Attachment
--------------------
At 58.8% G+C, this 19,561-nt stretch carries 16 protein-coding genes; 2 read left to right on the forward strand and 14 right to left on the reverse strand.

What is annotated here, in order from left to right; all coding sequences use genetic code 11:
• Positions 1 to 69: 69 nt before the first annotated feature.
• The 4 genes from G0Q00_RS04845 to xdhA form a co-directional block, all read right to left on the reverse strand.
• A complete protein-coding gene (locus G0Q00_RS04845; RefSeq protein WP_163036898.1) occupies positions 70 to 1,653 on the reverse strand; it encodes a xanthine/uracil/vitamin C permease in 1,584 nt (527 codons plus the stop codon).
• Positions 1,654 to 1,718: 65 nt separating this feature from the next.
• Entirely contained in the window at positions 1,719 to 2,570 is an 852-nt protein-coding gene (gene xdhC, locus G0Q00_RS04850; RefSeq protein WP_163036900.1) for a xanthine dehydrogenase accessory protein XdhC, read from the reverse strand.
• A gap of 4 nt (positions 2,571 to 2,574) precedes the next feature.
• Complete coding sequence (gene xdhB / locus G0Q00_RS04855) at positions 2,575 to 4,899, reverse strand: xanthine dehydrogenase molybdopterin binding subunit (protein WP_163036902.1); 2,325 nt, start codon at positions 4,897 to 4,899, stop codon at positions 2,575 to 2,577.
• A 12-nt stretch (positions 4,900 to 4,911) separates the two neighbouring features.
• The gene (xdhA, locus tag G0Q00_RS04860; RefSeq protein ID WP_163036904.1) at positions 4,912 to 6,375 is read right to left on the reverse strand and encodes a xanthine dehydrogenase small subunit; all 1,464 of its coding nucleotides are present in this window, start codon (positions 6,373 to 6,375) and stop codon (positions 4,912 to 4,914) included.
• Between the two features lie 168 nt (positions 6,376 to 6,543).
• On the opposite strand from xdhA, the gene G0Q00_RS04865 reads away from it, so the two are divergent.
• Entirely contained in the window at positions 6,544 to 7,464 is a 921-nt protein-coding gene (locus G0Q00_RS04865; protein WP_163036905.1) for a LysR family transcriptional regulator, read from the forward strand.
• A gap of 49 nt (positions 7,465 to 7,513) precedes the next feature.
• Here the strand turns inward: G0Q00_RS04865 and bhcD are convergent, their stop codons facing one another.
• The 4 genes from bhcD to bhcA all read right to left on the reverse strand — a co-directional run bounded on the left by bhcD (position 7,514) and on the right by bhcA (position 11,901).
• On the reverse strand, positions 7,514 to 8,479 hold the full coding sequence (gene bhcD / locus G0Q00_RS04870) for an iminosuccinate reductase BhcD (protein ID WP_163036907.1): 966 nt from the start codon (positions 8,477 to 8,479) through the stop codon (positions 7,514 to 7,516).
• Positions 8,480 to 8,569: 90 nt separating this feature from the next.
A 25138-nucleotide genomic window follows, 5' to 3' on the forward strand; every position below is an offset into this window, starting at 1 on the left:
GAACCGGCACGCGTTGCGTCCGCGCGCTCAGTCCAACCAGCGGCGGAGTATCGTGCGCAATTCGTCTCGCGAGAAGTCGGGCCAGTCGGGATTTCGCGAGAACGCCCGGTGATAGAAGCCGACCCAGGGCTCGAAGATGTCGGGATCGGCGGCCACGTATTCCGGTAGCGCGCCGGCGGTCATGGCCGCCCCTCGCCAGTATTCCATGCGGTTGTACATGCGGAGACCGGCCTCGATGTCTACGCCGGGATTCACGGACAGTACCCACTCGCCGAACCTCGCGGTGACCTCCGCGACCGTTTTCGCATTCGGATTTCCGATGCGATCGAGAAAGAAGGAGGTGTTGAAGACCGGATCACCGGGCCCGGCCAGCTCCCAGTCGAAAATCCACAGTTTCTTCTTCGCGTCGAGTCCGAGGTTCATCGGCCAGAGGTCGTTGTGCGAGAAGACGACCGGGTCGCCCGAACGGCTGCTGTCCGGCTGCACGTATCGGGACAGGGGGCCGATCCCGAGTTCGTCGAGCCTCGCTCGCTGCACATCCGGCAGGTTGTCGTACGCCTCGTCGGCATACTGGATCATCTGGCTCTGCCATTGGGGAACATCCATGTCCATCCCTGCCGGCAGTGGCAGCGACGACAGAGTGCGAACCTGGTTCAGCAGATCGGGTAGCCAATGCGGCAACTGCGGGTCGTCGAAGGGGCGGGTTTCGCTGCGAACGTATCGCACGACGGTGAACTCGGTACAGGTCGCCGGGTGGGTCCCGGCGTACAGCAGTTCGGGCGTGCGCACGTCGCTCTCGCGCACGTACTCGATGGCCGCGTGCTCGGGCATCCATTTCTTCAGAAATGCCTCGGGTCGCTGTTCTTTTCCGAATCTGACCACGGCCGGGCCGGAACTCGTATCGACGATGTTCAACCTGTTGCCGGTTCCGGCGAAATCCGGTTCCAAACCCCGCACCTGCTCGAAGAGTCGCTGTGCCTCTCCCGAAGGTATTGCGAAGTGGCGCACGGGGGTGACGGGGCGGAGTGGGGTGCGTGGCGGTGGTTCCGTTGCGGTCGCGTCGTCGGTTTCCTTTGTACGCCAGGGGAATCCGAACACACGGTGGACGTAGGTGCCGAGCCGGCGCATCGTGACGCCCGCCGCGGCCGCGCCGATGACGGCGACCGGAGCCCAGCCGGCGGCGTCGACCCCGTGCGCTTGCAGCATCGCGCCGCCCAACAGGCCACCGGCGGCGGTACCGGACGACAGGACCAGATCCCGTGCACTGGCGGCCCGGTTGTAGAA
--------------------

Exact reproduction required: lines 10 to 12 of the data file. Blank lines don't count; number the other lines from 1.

• A 12-nt stretch (positions 4,900 to 4,911) separates the two neighbouring features.
• The gene (xdhA, locus tag G0Q00_RS04860; RefSeq protein ID WP_163036904.1) at positions 4,912 to 6,375 is read right to left on the reverse strand and encodes a xanthine dehydrogenase small subunit; all 1,464 of its coding nucleotides are present in this window, start codon (positions 6,373 to 6,375) and stop codon (positions 4,912 to 4,914) included.
• Between the two features lie 168 nt (positions 6,376 to 6,543).